Your Solutions

 Principles of Balance:  Understanding the sensation of balance is essential to a healthy technical approach to cello playing.  Use this site as a starting point, but explore the idea of physical balance in every activity that you do.  If you are not active, get active!  The more you interact  with and experience  your physical being through exercise and sport, the easier it will be to translate your understanding to cello playing.

Defining Planes:  It is extremely useful to spend time familiarizing yourself with the space around the instrument.  We tend to limit our physical adaptation to things we can “see”.   Understanding orientation around the instrument is essential for a well balanced and structured approach to playing.

Movement and Breath: If you are unsure about how you breathe as you play, or if you forget to breathe when you play, these simple exercises will help you practice coordination of breath and movement.

Sitting:  This all important aspect to cello playing is sometimes overlooked.  Varying body types and torso/limb ratios can complicated the issue.  You can explore the essentials of sitting on this page.

The Bow Hold:  “Holding” the bow can sometimes be our biggest source of tension and pain when playing.  Instead of “holding” the bow, we want to “interface” with it in a way that allows the bow to be an extension of our arm, instead of something separate from us.  We do this by creating  a structure in the hand that stabilizes the bow on the string, but allows for transfer of weight from the arm, and allows for freedom of movement through the hand as we draw the bow with our arm.  This structure is discussed on this page.

Right Hand/Arm Balance:  A well-structured bow hold allows us to use the weight of the arm to gain power with minimal muscular engagement.  On this page, we learn how to release the weight of the arm onto the string, and explore the concept of balancing this weight at our contact point.  The essential points of this page are right arm suspension, experiencing weight in the arm, and understanding the experience of balance at the frog through the contact point – where the bow meets the string.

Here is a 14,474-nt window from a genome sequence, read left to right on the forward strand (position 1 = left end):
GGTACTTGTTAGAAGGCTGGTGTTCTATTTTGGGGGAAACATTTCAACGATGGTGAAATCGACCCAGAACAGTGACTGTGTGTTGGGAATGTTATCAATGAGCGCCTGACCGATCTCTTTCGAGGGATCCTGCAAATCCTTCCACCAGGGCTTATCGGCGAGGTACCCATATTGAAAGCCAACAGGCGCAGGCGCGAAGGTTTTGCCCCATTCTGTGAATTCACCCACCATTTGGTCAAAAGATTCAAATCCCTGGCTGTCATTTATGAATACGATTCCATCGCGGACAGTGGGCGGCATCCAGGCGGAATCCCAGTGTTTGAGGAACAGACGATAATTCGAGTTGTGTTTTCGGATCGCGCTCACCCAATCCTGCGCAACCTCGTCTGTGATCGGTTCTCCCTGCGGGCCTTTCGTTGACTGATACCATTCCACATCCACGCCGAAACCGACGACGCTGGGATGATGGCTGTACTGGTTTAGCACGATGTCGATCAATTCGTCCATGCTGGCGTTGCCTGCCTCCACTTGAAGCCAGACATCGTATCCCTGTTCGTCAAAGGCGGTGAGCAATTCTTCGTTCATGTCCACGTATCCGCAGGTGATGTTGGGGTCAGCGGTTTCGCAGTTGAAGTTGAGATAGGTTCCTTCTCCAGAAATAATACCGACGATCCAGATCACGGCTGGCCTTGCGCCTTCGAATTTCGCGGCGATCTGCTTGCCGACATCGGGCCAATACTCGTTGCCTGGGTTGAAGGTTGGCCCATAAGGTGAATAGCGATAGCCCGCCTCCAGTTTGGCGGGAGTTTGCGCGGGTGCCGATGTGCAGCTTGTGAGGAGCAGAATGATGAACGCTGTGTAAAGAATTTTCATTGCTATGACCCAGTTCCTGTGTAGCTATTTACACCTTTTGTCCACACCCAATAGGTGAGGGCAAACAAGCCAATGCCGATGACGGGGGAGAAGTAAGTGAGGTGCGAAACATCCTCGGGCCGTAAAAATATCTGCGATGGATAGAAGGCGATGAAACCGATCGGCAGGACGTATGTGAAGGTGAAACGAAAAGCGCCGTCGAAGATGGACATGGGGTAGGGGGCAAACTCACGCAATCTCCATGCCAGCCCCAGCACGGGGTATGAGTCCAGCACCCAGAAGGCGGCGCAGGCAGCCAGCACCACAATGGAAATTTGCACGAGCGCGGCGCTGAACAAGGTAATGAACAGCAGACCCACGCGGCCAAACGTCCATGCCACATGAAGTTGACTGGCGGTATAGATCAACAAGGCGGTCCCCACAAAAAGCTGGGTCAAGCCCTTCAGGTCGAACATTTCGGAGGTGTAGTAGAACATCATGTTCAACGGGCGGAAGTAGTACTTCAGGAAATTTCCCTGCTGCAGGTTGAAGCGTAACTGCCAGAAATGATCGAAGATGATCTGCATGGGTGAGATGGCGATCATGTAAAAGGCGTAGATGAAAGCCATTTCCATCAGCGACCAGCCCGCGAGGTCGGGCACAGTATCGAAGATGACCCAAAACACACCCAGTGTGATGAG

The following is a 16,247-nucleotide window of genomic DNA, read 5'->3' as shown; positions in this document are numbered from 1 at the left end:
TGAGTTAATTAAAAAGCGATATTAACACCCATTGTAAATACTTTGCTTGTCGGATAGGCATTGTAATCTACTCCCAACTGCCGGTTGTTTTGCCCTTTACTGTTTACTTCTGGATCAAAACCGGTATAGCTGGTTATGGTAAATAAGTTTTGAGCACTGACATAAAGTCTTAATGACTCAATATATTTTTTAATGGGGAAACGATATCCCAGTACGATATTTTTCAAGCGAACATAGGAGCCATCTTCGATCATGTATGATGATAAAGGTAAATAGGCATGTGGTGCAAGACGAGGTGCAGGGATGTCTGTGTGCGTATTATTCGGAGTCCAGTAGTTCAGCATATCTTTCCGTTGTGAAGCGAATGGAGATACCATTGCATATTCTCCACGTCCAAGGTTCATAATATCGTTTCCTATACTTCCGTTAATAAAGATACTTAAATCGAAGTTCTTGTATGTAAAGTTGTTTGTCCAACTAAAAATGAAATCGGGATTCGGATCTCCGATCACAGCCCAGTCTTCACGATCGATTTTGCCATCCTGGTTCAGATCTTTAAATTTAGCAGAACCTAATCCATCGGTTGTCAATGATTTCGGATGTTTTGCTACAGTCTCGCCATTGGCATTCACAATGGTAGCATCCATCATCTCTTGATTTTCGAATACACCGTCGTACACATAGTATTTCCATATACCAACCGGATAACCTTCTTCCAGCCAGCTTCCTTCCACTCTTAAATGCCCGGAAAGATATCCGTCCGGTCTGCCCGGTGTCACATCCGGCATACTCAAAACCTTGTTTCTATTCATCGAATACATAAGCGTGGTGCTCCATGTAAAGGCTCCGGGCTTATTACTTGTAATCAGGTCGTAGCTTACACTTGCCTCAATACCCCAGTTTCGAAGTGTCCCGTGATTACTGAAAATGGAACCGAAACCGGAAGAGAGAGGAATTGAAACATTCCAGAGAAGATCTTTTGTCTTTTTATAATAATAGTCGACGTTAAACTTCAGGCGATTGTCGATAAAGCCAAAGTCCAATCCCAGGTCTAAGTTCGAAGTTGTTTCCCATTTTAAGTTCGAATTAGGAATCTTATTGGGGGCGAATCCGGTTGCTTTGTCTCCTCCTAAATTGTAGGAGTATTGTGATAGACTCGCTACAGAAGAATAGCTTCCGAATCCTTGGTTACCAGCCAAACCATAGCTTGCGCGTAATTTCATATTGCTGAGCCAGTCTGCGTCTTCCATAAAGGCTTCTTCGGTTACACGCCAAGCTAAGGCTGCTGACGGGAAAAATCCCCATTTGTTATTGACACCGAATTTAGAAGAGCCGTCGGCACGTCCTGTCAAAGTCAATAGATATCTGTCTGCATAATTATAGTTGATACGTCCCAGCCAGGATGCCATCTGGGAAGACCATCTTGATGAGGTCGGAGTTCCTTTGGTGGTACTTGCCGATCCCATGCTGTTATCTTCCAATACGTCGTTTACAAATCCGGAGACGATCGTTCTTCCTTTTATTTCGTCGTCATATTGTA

Rotational Force:  Once we have a very good understanding of the release of arm weight to the contact point at the frog, then we explore drawing the bow. As we draw our weight source (the arm) further from the body, we must use leverage to transfer our suspended arm weight.  We call this transfer pronation, or rotational force.

Left Hand/Arm Balance: Because of the bending of the arm in relation to the fingerboard, the sensation of balance in the left hand and arm is a bit more elusive than that of the right hand and arm.  For most cellists it is easier to find the sensation of weight and balance through the right hand and arm before proceeding to the left.  A balanced left hand and arm are essential to and expressive vibrato and ease of shifting and movement around the instrument.

Vibrato: Vibrato can be one of our most frustrating sources or recipients of tension.  A tight vibrato is constrictive to our body and our expression.  To overcome this issue, we MUST have a clear understanding of balance in the left arm.  Only when the weight of the hand and arm are balanced over the contact point, where the finger meets the string, can we release the tension in the thumb, hand and arm for free and expressive movement.  This link will provide you with solutions to the problem of a restrictive vibrato.

Shifting:  Shifting is a source of great misunderstanding.  When most cellist are taught shifting, the focus tends to be on moving the finger from one place to another on the fingerboard.  For relaxed and smooth shifting, it is necessary approach the activity from the perspective of balance.  This means moving from one “balanced” position to another “balanced” position.  In this way, we are not shifting our fingers, but shifting our entire body position, with the focus and purpose of maintaining balance throughout the activity.  This page will explore the process.




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